Canada has since ended its extradition agreement with Hong Kong – essentially declaring the city’s judicial system to no longer be trustworthy as an independent process. The United States, Australia, New Zealand and Great Britain have made similar moves.

When asked about how Canada should approach the Hong Kong issue, Austin said it is beyond Canada’s power to change.

“All I can say is that, up to now, we have expressed concerns about some issues, but Hong Kong is China,” Austin said. “There’s no value in China by itself being confrontational. We’ve expressed our concerns, and, obviously, Canadians in Hong Kong can come to Canada any time they want. Those are their decisions. The adjustment in Hong Kong is painful for everyone; China has asserted itself, and it has the position to do so.”

The relationship, he added, should be centred around “informing a new view” on the Canada-China relationship.

“Look at the issues we have very much in common and should co-operate on for the benefit of each side. There are also issues where engagement is difficult, but both sides see a desirability to engage and explore the possibilities of a better relationship. And then there’s a third tier of issues where each side sees a fundamental clash of core interests – and in that area, you simply work to build trust across the first two areas, and hopefully the sides will eventually become willing to engage in a discussion of core interests.”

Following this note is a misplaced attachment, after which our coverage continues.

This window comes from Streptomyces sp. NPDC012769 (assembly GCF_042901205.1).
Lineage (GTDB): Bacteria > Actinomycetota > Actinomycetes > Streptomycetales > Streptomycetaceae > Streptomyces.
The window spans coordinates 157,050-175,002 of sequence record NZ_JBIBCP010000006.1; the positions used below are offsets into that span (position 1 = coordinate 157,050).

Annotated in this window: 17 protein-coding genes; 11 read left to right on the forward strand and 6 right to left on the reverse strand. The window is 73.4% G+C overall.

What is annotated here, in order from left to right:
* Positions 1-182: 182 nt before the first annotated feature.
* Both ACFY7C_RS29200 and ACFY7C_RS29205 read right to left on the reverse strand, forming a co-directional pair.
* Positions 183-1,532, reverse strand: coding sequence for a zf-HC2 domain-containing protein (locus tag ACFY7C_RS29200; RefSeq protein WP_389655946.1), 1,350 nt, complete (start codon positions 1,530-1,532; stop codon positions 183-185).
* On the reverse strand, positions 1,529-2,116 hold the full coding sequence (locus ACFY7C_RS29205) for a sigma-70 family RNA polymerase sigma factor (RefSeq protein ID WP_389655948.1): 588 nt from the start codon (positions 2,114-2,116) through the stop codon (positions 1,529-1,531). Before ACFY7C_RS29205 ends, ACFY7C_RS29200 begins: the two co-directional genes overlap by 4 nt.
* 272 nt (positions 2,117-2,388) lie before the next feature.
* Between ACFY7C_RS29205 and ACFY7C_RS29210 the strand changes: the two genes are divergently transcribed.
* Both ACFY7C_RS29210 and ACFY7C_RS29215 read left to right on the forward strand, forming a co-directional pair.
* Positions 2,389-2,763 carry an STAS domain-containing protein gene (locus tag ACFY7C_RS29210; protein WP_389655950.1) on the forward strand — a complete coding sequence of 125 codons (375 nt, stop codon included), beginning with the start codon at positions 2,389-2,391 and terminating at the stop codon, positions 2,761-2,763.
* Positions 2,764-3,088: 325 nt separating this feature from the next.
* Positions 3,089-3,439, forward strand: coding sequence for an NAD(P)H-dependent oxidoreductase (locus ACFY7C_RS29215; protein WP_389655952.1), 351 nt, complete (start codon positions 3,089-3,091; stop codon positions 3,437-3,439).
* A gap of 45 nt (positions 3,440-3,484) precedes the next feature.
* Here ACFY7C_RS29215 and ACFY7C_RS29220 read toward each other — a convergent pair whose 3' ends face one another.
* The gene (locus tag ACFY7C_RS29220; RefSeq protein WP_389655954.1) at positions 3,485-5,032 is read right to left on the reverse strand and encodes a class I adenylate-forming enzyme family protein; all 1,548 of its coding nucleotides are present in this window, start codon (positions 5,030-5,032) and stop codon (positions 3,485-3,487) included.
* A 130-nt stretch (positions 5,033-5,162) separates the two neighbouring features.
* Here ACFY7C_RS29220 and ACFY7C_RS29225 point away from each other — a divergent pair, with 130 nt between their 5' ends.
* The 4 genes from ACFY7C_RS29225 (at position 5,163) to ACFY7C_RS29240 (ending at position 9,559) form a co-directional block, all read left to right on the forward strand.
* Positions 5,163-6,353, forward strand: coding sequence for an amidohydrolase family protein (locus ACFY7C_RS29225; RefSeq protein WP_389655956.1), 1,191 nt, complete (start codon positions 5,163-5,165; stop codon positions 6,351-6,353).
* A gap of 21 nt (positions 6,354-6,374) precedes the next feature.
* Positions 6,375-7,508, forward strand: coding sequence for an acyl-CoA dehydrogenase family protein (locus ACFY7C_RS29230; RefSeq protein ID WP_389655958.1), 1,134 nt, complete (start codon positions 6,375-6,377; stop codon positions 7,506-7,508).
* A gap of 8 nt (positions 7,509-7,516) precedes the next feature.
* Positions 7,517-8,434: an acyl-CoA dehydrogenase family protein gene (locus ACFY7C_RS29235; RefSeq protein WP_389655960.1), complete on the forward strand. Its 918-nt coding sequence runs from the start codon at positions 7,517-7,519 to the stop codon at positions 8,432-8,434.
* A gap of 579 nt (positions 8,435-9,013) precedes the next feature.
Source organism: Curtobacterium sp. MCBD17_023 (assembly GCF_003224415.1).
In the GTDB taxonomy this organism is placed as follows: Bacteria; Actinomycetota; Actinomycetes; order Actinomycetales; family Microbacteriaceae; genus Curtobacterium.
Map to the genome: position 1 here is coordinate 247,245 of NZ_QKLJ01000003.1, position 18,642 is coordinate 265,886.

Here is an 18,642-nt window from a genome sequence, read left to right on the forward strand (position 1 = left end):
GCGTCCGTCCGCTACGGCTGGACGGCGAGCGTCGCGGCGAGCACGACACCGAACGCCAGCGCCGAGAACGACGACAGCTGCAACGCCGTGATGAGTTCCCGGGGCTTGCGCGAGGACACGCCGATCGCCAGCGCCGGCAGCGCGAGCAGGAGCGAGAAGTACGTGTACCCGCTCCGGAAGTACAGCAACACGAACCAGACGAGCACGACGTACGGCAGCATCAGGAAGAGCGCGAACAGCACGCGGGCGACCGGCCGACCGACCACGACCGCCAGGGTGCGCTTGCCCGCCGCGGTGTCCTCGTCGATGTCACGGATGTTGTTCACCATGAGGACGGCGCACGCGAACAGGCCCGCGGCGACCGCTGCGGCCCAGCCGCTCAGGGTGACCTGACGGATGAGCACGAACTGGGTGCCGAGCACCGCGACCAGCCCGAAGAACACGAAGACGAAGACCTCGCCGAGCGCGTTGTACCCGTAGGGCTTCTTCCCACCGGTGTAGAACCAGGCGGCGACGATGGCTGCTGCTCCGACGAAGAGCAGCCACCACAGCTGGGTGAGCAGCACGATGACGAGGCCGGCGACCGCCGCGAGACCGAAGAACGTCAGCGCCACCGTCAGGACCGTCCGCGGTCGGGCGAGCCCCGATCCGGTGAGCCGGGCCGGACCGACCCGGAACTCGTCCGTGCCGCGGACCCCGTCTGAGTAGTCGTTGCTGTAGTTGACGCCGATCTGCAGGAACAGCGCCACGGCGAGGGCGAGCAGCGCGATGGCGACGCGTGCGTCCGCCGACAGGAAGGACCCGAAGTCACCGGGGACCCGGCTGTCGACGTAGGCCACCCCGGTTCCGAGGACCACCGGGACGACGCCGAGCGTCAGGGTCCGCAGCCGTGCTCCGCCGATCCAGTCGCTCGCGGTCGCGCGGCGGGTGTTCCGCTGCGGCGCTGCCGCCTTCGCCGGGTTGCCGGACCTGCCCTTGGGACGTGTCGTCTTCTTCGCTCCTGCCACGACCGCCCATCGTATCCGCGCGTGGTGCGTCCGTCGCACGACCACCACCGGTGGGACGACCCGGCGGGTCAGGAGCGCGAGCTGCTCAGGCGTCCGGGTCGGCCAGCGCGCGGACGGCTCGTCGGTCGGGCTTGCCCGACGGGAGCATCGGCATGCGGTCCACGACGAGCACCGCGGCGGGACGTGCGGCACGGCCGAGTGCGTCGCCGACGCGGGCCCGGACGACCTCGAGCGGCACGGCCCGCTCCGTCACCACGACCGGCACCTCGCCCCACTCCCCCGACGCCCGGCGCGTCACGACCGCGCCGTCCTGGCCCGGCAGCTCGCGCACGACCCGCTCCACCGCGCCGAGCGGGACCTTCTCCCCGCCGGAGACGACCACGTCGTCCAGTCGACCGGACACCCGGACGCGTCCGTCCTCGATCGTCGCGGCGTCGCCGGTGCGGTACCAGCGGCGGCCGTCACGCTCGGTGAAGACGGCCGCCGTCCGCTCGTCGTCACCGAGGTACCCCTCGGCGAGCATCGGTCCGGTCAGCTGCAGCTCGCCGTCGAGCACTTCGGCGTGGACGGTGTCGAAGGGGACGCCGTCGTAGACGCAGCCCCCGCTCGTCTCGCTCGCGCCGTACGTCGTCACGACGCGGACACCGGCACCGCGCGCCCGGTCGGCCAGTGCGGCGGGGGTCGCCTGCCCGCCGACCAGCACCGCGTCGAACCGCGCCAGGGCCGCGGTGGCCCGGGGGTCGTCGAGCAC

That position, said Mulroney, has proven ineffective given Beijing’s increasingly aggressive actions on the global stage.

“What’s probably more important, speaking out [against China’s wrongdoings] guards against normalizing outrageous behaviour and reminds Canadians that as a country we have standards and integrity,” he said. “We betray both if we pretend that responding to gross violations of human rights and deepening political oppression can be addressed by ‘deepening trust’ with China.”